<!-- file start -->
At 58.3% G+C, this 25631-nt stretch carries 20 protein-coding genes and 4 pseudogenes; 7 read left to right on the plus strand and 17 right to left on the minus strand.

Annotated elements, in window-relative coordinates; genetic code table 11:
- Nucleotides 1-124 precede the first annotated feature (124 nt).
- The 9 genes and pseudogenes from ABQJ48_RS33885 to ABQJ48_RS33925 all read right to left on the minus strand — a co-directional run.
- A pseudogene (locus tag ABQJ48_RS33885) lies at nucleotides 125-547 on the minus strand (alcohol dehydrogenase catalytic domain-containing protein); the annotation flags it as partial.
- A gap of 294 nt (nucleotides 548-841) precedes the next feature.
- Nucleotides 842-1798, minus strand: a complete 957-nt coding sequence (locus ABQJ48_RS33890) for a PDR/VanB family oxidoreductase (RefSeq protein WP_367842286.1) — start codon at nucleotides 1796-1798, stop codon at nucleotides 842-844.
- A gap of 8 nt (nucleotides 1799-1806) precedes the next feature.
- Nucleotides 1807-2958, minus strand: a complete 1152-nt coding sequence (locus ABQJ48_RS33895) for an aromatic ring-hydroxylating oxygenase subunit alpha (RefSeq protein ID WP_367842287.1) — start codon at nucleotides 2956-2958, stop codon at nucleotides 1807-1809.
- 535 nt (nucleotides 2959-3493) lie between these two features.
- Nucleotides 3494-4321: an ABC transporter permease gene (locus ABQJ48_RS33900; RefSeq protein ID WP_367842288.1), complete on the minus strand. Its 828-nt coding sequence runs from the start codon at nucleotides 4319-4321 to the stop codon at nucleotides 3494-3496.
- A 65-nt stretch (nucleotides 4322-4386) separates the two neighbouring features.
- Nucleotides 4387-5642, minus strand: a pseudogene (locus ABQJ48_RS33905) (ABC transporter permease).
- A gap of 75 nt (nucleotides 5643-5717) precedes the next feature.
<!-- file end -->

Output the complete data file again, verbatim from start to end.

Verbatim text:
At 58.3% G+C, this 25631-nt stretch carries 20 protein-coding genes and 4 pseudogenes; 7 read left to right on the plus strand and 17 right to left on the minus strand.

Annotated elements, in window-relative coordinates; genetic code table 11:
- Nucleotides 1-124 precede the first annotated feature (124 nt).
- The 9 genes and pseudogenes from ABQJ48_RS33885 to ABQJ48_RS33925 all read right to left on the minus strand — a co-directional run.
- A pseudogene (locus tag ABQJ48_RS33885) lies at nucleotides 125-547 on the minus strand (alcohol dehydrogenase catalytic domain-containing protein); the annotation flags it as partial.
- A gap of 294 nt (nucleotides 548-841) precedes the next feature.
- Nucleotides 842-1798, minus strand: a complete 957-nt coding sequence (locus ABQJ48_RS33890) for a PDR/VanB family oxidoreductase (RefSeq protein WP_367842286.1) — start codon at nucleotides 1796-1798, stop codon at nucleotides 842-844.
- A gap of 8 nt (nucleotides 1799-1806) precedes the next feature.
- Nucleotides 1807-2958, minus strand: a complete 1152-nt coding sequence (locus ABQJ48_RS33895) for an aromatic ring-hydroxylating oxygenase subunit alpha (RefSeq protein ID WP_367842287.1) — start codon at nucleotides 2956-2958, stop codon at nucleotides 1807-1809.
- 535 nt (nucleotides 2959-3493) lie between these two features.
- Nucleotides 3494-4321: an ABC transporter permease gene (locus ABQJ48_RS33900; RefSeq protein ID WP_367842288.1), complete on the minus strand. Its 828-nt coding sequence runs from the start codon at nucleotides 4319-4321 to the stop codon at nucleotides 3494-3496.
- A 65-nt stretch (nucleotides 4322-4386) separates the two neighbouring features.
- Nucleotides 4387-5642, minus strand: a pseudogene (locus ABQJ48_RS33905) (ABC transporter permease).
- A gap of 75 nt (nucleotides 5643-5717) precedes the next feature.